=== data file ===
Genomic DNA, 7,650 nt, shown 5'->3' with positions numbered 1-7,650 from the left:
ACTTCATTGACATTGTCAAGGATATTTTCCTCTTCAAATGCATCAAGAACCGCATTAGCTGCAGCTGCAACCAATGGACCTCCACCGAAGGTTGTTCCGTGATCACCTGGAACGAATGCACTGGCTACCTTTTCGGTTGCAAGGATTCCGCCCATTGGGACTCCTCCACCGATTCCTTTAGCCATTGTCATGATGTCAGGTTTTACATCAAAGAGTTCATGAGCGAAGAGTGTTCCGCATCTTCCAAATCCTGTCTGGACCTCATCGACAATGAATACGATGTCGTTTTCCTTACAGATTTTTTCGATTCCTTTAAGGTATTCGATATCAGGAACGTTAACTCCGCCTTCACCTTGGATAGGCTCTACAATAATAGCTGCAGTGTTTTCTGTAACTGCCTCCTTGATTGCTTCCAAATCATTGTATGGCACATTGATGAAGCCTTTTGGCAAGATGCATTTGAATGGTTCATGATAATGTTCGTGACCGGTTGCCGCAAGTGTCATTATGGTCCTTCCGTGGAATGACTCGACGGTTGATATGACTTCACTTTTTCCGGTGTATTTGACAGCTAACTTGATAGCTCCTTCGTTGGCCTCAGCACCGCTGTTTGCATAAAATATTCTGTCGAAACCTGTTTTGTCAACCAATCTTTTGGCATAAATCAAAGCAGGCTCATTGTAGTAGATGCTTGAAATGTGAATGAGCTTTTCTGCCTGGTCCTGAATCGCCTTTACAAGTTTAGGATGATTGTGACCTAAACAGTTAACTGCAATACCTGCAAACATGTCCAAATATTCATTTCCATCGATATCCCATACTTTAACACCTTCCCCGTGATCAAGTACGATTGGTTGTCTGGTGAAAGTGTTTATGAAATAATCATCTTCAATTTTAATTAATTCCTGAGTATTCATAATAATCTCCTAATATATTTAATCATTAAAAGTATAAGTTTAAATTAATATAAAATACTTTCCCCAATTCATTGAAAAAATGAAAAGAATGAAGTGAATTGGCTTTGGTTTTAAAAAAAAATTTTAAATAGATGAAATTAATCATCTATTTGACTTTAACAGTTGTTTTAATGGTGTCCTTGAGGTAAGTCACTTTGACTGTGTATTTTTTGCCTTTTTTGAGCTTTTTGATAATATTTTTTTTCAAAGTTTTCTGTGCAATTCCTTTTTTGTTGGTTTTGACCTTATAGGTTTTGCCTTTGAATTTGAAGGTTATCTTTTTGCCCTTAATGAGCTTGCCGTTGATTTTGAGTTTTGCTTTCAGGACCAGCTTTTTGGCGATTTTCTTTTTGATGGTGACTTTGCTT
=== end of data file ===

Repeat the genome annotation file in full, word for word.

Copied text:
Genomic DNA, 7,650 nt, shown 5'->3' with positions numbered 1-7,650 from the left:
ACTTCATTGACATTGTCAAGGATATTTTCCTCTTCAAATGCATCAAGAACCGCATTAGCTGCAGCTGCAACCAATGGACCTCCACCGAAGGTTGTTCCGTGATCACCTGGAACGAATGCACTGGCTACCTTTTCGGTTGCAAGGATTCCGCCCATTGGGACTCCTCCACCGATTCCTTTAGCCATTGTCATGATGTCAGGTTTTACATCAAAGAGTTCATGAGCGAAGAGTGTTCCGCATCTTCCAAATCCTGTCTGGACCTCATCGACAATGAATACGATGTCGTTTTCCTTACAGATTTTTTCGATTCCTTTAAGGTATTCGATATCAGGAACGTTAACTCCGCCTTCACCTTGGATAGGCTCTACAATAATAGCTGCAGTGTTTTCTGTAACTGCCTCCTTGATTGCTTCCAAATCATTGTATGGCACATTGATGAAGCCTTTTGGCAAGATGCATTTGAATGGTTCATGATAATGTTCGTGACCGGTTGCCGCAAGTGTCATTATGGTCCTTCCGTGGAATGACTCGACGGTTGATATGACTTCACTTTTTCCGGTGTATTTGACAGCTAACTTGATAGCTCCTTCGTTGGCCTCAGCACCGCTGTTTGCATAAAATATTCTGTCGAAACCTGTTTTGTCAACCAATCTTTTGGCATAAATCAAAGCAGGCTCATTGTAGTAGATGCTTGAAATGTGAATGAGCTTTTCTGCCTGGTCCTGAATCGCCTTTACAAGTTTAGGATGATTGTGACCTAAACAGTTAACTGCAATACCTGCAAACATGTCCAAATATTCATTTCCATCGATATCCCATACTTTAACACCTTCCCCGTGATCAAGTACGATTGGTTGTCTGGTGAAAGTGTTTATGAAATAATCATCTTCAATTTTAATTAATTCCTGAGTATTCATAATAATCTCCTAATATATTTAATCATTAAAAGTATAAGTTTAAATTAATATAAAATACTTTCCCCAATTCATTGAAAAAATGAAAAGAATGAAGTGAATTGGCTTTGGTTTTAAAAAAAAATTTTAAATAGATGAAATTAATCATCTATTTGACTTTAACAGTTGTTTTAATGGTGTCCTTGAGGTAAGTCACTTTGACTGTGTATTTTTTGCCTTTTTTGAGCTTTTTGATAATATTTTTTTTCAAAGTTTTCTGTGCAATTCCTTTTTTGTTGGTTTTGACCTTATAGGTTTTGCCTTTGAATTTGAAGGTTATCTTTTTGCCCTTAATGAGCTTGCCGTTGATTTTGAGTTTTGCTTTCAGGACCAGCTTTTTGGCGATTTTCTTTTTGATGGTGACTTTGCTT